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Suns Games In Mexico An Opportunity To Build Stronger Fan Base Across Border

MEXICO CITY — Next year will be the first time the Suns will be playing regular season games in Mexico.

Basketball fans in Arizona and Mexico are anxiously waiting for Jan. 12 and 14. The Phoenix Suns will be playing in Mexico City against Dallas Mavericks and San Antonio Spurs.

But it’s not just sports fans who are anticipating the games.

The games will bring the Suns the opportunity to build a stronger fan base across the border, as they expect to make Mexico City their second home.

But others see the matches as a good opportunity to strengthen the political and commercial ties between Arizona and Mexico. A committee of VIP politicians and business people are planning to head to the Mexican capital.

Antonio Proto is the head of the city of Phoenix office in northern Mexico. He is involved in the organization of the delegation that will visit Mexico City for the Suns game.

“I know that Mayor Stanton wants to go and has some friends who want to go. Governor Ducey wants to go and he is also bringing friends, so I think we will have a good crowd of people from Arizona rooting the Suns in Mexico City,” Proto said.

According to the Phoenix representative, they expect at least a 100 people participating in the committee.

As part of their activities, Proto said the delegation is planning to invite leaders from Mexico City to root for their team, but also to network.

“We want to leave the great feeling of saying Phoenix has a great basketball organization and welcomes Mexico,” Proto says.

The relationship has a strong value: Arizona exported to Mexico more than $9 billion last year.

But Proto also expects that many other Arizonans join the games and get a closer look to the capital of Arizona’s top business partner.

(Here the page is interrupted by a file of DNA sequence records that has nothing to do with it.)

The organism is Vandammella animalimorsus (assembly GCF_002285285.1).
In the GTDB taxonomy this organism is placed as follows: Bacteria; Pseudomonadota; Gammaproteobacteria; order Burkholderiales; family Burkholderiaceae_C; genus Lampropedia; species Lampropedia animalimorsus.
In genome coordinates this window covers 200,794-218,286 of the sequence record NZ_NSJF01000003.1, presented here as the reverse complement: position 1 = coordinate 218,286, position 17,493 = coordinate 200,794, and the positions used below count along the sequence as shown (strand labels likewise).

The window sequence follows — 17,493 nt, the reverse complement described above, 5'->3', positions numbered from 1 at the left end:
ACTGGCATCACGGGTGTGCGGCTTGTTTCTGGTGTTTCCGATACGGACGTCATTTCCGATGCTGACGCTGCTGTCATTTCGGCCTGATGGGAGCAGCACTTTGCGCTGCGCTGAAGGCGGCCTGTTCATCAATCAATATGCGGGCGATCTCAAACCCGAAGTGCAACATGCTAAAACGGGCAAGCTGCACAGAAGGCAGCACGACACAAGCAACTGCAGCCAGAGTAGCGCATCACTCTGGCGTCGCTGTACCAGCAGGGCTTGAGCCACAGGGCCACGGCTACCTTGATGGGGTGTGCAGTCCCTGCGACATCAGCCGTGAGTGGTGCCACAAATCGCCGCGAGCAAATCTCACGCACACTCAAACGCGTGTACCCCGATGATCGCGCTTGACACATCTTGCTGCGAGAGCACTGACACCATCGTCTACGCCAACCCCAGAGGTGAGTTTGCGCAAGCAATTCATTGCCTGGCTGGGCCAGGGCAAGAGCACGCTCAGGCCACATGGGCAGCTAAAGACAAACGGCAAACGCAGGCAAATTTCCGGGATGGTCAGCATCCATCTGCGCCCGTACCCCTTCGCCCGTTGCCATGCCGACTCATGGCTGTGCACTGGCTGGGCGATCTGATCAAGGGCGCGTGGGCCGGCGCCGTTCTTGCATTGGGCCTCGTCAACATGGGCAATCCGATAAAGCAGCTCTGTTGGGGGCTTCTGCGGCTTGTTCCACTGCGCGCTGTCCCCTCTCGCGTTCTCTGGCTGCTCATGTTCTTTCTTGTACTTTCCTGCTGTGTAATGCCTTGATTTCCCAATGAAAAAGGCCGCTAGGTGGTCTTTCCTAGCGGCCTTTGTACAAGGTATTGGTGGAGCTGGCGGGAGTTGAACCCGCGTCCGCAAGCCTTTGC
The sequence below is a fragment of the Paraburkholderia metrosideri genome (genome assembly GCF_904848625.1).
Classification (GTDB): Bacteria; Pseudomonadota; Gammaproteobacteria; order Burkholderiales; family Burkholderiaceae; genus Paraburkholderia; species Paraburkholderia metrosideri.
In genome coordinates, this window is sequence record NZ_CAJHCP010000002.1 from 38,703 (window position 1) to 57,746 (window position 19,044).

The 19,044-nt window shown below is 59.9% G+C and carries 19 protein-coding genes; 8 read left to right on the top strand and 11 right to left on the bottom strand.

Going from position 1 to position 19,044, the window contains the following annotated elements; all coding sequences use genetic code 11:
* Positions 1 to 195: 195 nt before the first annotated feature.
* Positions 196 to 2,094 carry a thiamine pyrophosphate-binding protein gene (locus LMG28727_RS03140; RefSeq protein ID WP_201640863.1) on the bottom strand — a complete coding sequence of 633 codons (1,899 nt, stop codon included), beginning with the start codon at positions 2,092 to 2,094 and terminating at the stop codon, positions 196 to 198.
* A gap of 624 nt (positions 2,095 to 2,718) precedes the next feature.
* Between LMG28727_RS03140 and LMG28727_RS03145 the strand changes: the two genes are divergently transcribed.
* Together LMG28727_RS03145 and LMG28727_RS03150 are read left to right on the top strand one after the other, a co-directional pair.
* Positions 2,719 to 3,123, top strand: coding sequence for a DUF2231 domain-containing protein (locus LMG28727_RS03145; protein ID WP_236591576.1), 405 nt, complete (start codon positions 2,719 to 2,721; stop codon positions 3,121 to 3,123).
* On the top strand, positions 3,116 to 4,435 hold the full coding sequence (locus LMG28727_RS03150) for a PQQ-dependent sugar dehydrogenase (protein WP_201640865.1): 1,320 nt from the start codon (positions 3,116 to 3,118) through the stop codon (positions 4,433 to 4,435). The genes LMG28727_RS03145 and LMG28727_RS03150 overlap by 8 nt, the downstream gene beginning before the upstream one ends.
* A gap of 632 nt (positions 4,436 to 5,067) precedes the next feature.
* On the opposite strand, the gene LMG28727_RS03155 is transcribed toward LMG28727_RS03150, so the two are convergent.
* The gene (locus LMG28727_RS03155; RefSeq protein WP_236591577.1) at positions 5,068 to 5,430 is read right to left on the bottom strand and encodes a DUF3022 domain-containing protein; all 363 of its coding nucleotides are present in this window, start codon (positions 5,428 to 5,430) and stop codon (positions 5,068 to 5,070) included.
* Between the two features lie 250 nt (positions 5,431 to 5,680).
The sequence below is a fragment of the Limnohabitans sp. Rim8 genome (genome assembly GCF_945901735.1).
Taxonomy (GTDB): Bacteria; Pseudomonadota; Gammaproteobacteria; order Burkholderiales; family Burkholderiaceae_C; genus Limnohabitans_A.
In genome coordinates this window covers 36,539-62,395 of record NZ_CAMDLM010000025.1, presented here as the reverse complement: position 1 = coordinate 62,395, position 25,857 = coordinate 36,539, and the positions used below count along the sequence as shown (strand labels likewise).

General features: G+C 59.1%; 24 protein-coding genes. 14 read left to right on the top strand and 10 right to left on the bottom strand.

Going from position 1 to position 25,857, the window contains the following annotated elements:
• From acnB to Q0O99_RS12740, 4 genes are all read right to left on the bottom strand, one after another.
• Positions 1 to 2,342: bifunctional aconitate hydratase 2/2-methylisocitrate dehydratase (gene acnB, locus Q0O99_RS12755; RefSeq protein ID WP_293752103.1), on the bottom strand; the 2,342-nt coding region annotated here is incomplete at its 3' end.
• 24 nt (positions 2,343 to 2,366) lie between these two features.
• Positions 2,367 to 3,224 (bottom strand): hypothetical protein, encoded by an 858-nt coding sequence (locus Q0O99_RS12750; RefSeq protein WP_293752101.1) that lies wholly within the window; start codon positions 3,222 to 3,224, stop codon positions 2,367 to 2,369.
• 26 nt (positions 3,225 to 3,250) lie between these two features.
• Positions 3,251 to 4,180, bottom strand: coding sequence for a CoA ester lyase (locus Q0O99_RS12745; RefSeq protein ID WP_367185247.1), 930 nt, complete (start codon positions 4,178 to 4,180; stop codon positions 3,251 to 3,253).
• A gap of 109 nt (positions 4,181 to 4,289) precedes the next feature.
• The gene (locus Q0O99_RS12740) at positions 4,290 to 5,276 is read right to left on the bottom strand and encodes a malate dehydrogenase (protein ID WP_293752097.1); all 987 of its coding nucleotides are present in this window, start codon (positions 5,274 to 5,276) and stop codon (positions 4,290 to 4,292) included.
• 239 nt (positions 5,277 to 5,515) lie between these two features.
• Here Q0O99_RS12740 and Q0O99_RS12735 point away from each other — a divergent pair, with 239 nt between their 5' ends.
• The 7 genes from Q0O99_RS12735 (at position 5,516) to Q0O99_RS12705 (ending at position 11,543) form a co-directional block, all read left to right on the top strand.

“You have 22 million people in Mexico City, and it’s like New York, you have everything,” he says.

Rodrigo Cervantes is KJZZ’s bureau chief in Mexico City, where he was born and raised. He has served as opinion writer, contributor and commentator for several media outlets and organizations in Mexico and the United States, including CNN, Georgia Public Broadcasting and Univisión. Cervantes previously worked as the business editor and editorial coordinator for El Norte, the leading newspaper in Monterrey and a publication of Grupo Reforma, Mexico’s premier news group. In Mexico City, Cervantes served in Reforma as a reporter, special correspondent, editor and special sections coordinator. Cervantes also held the editor position at MundoHispánico, a division of The Atlanta Journal-Constitution and Georgia’s oldest and largest Latino newspaper. He also participated as one of the first members of the Diversity Advisory Group for Cox Media. In 2012, Cervantes was appointed as fellow for the Leadership Program of The New York Times/Nieman Foundation for Journalism at Harvard, as well as for the "Líderes Digitales" program from the International Center for Journalists. In 2010, he was awarded with the Poynter-McCormick Leadership Fellowship. Cervantes graduated with honors in communication sciences and journalism from the Instituto Tecnológico de Monterrey (ITESM), Mexico City Campus. Later, he was granted the Fundación Carolina Scholarship from the Spanish government to obtain an MBA degree at San Pablo-CEU School of Business (Madrid). Other awards include: the Power 30 Under 30 Award for Professional and Community Excellence in Atlanta, the Outstanding Alumni Medal from ITESM, and several José Martí Awards for Journalism Excellence from the National Association of Hispanic Publications (NAHP). Cervantes enjoys music, books, travel, friendship, good mezcal and the occasional company of his guitar.